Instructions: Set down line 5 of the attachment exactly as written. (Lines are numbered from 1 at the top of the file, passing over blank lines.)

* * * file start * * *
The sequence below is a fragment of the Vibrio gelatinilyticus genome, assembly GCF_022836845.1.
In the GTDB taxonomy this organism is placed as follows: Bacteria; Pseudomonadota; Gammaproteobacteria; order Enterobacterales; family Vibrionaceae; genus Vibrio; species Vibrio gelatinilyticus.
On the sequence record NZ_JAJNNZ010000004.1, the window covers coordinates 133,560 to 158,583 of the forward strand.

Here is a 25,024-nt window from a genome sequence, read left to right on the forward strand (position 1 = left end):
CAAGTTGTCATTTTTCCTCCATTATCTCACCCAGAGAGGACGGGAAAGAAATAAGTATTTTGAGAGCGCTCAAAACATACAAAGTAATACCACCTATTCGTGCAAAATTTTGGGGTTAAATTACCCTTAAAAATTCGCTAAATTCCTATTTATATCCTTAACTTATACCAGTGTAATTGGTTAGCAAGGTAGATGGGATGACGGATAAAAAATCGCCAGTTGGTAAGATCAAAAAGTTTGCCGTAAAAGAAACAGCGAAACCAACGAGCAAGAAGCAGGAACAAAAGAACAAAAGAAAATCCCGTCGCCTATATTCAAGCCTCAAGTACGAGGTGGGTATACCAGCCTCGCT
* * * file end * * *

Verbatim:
CAAGTTGTCATTTTTCCTCCATTATCTCACCCAGAGAGGACGGGAAAGAAATAAGTATTTTGAGAGCGCTCAAAACATACAAAGTAATACCACCTATTCGTGCAAAATTTTGGGGTTAAATTACCCTTAAAAATTCGCTAAATTCCTATTTATATCCTTAACTTATACCAGTGTAATTGGTTAGCAAGGTAGATGGGATGACGGATAAAAAATCGCCAGTTGGTAAGATCAAAAAGTTTGCCGTAAAAGAAACAGCGAAACCAACGAGCAAGAAGCAGGAACAAAAGAACAAAAGAAAATCCCGTCGCCTATATTCAAGCCTCAAGTACGAGGTGGGTATACCAGCCTCGCT